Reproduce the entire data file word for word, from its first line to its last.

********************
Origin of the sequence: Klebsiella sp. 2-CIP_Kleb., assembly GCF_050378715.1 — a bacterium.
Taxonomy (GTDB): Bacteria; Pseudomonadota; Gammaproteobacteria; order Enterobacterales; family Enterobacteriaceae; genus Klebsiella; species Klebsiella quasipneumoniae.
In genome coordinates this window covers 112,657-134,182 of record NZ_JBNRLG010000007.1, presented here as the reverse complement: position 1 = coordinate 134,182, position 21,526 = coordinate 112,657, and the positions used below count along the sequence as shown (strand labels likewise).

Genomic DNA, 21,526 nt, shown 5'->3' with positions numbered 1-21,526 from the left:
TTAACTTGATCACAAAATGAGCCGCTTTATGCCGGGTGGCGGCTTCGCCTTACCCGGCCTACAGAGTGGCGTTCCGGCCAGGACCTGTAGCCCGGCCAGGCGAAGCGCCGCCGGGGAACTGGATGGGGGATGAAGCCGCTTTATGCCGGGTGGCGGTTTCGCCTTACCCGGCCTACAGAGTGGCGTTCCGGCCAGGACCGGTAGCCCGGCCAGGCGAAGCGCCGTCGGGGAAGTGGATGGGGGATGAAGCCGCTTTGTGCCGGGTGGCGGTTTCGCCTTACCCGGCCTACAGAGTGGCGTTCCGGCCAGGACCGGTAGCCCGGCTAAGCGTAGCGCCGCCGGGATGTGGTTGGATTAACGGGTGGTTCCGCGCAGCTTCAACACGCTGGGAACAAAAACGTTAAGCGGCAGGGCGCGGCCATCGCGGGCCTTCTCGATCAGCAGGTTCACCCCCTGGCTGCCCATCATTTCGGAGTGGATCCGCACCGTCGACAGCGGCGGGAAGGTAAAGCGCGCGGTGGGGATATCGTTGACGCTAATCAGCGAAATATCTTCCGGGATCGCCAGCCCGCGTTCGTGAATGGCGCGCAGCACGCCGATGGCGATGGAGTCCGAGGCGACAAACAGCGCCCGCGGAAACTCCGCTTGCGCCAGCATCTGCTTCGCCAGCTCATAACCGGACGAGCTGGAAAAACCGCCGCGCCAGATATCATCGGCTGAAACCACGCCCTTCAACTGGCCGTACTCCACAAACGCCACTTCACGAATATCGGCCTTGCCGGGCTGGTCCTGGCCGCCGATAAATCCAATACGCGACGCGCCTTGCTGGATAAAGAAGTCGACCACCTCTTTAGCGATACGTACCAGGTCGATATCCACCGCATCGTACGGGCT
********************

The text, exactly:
Origin of the sequence: Klebsiella sp. 2-CIP_Kleb., assembly GCF_050378715.1 — a bacterium.
Taxonomy (GTDB): Bacteria; Pseudomonadota; Gammaproteobacteria; order Enterobacterales; family Enterobacteriaceae; genus Klebsiella; species Klebsiella quasipneumoniae.
In genome coordinates this window covers 112,657-134,182 of record NZ_JBNRLG010000007.1, presented here as the reverse complement: position 1 = coordinate 134,182, position 21,526 = coordinate 112,657, and the positions used below count along the sequence as shown (strand labels likewise).

Genomic DNA, 21,526 nt, shown 5'->3' with positions numbered 1-21,526 from the left:
TTAACTTGATCACAAAATGAGCCGCTTTATGCCGGGTGGCGGCTTCGCCTTACCCGGCCTACAGAGTGGCGTTCCGGCCAGGACCTGTAGCCCGGCCAGGCGAAGCGCCGCCGGGGAACTGGATGGGGGATGAAGCCGCTTTATGCCGGGTGGCGGTTTCGCCTTACCCGGCCTACAGAGTGGCGTTCCGGCCAGGACCGGTAGCCCGGCCAGGCGAAGCGCCGTCGGGGAAGTGGATGGGGGATGAAGCCGCTTTGTGCCGGGTGGCGGTTTCGCCTTACCCGGCCTACAGAGTGGCGTTCCGGCCAGGACCGGTAGCCCGGCTAAGCGTAGCGCCGCCGGGATGTGGTTGGATTAACGGGTGGTTCCGCGCAGCTTCAACACGCTGGGAACAAAAACGTTAAGCGGCAGGGCGCGGCCATCGCGGGCCTTCTCGATCAGCAGGTTCACCCCCTGGCTGCCCATCATTTCGGAGTGGATCCGCACCGTCGACAGCGGCGGGAAGGTAAAGCGCGCGGTGGGGATATCGTTGACGCTAATCAGCGAAATATCTTCCGGGATCGCCAGCCCGCGTTCGTGAATGGCGCGCAGCACGCCGATGGCGATGGAGTCCGAGGCGACAAACAGCGCCCGCGGAAACTCCGCTTGCGCCAGCATCTGCTTCGCCAGCTCATAACCGGACGAGCTGGAAAAACCGCCGCGCCAGATATCATCGGCTGAAACCACGCCCTTCAACTGGCCGTACTCCACAAACGCCACTTCACGAATATCGGCCTTGCCGGGCTGGTCCTGGCCGCCGATAAATCCAATACGCGACGCGCCTTGCTGGATAAAGAAGTCGACCACCTCTTTAGCGATACGTACCAGGTCGATATCCACCGCATCGTACGGGCT